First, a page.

Joy let her pregnant pause gestate.
“Well, one thing led to another. I move in with him, get married, we have a child – Vitoria. For a while, sweetness and light. Then, one day, cops raid his office. They find two hundred grand in cash and they arrest him. Suspected money laundering. And I’m a police detective. It took me months to persuade them that I knew nothing about it, and by that time I’d left the force. Too embarrassing. He was convicted. I left the country too, taking Vitoria with me. We moved to Paris – my mother’s French, I speak the language. Vitoria was 13. I got a job with a detective agency. Her dad went to jail. Unfortunately, she’s never blamed him for what he did. Or disowned him, unlike me. And that is pretty much why I’m sitting here now.”
Ben and Ming looked stunned.
“Hard to believe?” said Joy, reading their minds. “Look at this.” She produced a tablet, found a bookmark, called up a news site and placed the tablet on the table next to the photos. The story was all there: Eduardo Nascimento, born in Sau Paulo, came to London 1980s to study business, opened a restaurant in Bayswater, fell into bad company. The court heard in mitigation that he was a hapless loser, trying to keep up with Brazilian London’s Joneses. He hadn’t really known what he was doing. His wife, a now former Met detective, had been questioned but released without charge. The couple had a child, a teenage daughter. Neither the wife nor the daughter were named. But the mugshot of Eduardo left no doubt: the shape of the face, the winning smile, the Earnest Eyes. This was the father of Genevieve.
Joy drained her coffee. Ming gave her a refill.
“Vitoria’s a Daddy’s girl, you see,” continued Joy. “Always was. I suppose she goes to visit him in prison. Maybe that’s where she is now.”
Ben kicked Ming under the table. Ming said: “How long is it since you saw her?”
“Nearly a year.” Joy shrugged. “She’s eighteen now, so she can do what she wants. But she might have told me she was going.”
“You mean she just disappeared?” asked Ming.
“Jumped on the Eurostar one day. She sent me a text when she arrived, which was considerate by her standards I suppose. Not a lot since, though. She’s never told me where she lives or anything.”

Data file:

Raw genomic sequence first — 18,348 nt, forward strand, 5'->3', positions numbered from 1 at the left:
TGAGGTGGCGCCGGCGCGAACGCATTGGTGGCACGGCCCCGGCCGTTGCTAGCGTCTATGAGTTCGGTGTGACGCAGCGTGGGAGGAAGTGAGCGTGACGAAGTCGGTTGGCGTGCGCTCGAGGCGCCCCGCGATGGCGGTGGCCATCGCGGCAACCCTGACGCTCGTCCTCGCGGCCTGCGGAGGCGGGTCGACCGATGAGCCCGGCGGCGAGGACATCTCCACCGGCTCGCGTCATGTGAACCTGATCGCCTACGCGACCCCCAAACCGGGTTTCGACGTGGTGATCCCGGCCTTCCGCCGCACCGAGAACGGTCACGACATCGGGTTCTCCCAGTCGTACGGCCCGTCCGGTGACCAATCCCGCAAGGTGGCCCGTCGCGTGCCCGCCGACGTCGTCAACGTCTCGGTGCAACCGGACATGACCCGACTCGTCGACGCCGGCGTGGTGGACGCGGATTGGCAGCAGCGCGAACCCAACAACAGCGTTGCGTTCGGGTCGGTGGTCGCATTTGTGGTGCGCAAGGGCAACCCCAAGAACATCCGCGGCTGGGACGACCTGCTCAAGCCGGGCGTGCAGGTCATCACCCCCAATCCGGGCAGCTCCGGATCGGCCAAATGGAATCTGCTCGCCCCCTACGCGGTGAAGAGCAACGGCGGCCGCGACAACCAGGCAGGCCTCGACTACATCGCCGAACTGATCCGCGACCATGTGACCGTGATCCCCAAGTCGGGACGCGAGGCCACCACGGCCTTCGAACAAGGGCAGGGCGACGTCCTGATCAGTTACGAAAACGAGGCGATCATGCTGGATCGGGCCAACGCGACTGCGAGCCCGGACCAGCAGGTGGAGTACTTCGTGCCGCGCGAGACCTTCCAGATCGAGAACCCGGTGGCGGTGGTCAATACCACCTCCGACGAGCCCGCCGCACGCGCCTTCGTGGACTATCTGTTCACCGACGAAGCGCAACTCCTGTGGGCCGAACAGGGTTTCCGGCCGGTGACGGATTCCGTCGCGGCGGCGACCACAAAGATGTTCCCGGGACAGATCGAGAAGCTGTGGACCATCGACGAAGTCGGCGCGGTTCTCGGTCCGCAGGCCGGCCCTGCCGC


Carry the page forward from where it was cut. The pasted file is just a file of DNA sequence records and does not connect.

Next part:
“How did you find her?” Ben inquired.
“I’m a detective,” replied Joy. “It’s what I do.”
“I saw the pictures on Instagram. That was the clincher. I know my own daughter when I see her. Hashtag vinylcafé. Hashtag christmasspree.” Joy looked knowingly at Ming. “Lady Flamingo, I presume?”
Ming nodded, bashfully. She wasn’t an exotic bird just now.
“Don’t worry,” said Joy. “It wasn’t yours that brought me here. It was the estate agent’s. Hashtag foxvilles, or whatever they are. They seemed very impressed: ‘up and coming vibrant cultural quarter’ and all that.”
“Estate agent?” said Ben.
“The one that’s selling this building for my ex-husband,” said Joy.
“Selling it?” said Ming.
“Selling it,” said Joy. She looked at Ben and Ming quizzically. “Didn’t you know? Well, I suppose you wouldn’t.”
“You mean…” said Ben.
“Vitoria’s dad owns this building, or some company he owns does. I’ve known that for a while. I also knew he was trying to sell it – that’s just a google search. What I didn’t know until last night, when I was sitting at home in Paris and saw her in the photos, is that Vitoria had a connection to it. And now I know she calls herself Genevieve, that she apparently runs this café, and that she lives upstairs.”
“Blimey,” said Ming, aghast. “I never knew any of that.”
“Incredible,” said Ben. “Neither did I.”
“Little cow,” said Joy. “By the way, did you spot a fat bloke in his fifties here last night? Bad suit and a villain’s moustache? He was in the Insta pictures too.”
“He rings a bell,” said Ben, cautiously.
“He’s her dad’s accountant,” said Joy. “His name is Bruno Barbosa. You want to keep an eye out for him. Wherever Bruno is, there’s money to be made.”
Joy gathered up her tablet and photographs.
“I’d better go,” she said. “I can’t sit here all day, hoping she’ll turn up. I’ll find a hotel and hope she calls.” She used a napkin to crossly wipe away a tear.
“Can we give her a message?” asked Ben, gently.
Joy thought for a moment. “Tell her I like her café. Tell her I’d love to see her.” She rose and headed for the door. “It was nice meeting you,” she said. “Merry Christmas.”
As Ming climbed on to the bus, she took Ben’s hand. “I think we ought to tell her,” she said.
“I think so too,” said Ben, not taking his hand away.
They had decided they should go and see Ming’s mum. Anatoly was minding the café. He had wafted wanly in clutching his sketch pad, accompanied by two young women with hopeful faces. By then, Ming and Ben had done a circuit round their moral dilemmas. Genevieve had deceived them, but should they blame her? Should they tell her that her mother had dropped by? She would find out when she found Joy’s business card behind her door, but would it look odd that Ming and Ben hadn’t told her already? Had Genevieve treated Joy badly? Had Joy treated Genevieve badly first? Was Eduardo a dangerous criminal? Was Mr Mystery a dangerous accountant?
The bus lumbered away from the bus stop. Up on the top deck, Ben and Ming tried phoning Genevieve. No answer. They texted her, emailed and What’sapped. No reply. Ming took Ben’s hand again and held it all the way to East Ham, looking resolutely out of the window. Ben couldn’t help secretly looking at her.
The short journey ended quite close to the scene of the demo. “This way,” said Ming, linking her arm through Ben’s. She led him down a tatty terraced street until they came to a bright purple front door. Ben recognised Ming’s mum as soon as he saw her. And heard her. She was the local woman in the “riot” video who’d talked about a cat mural in Bow.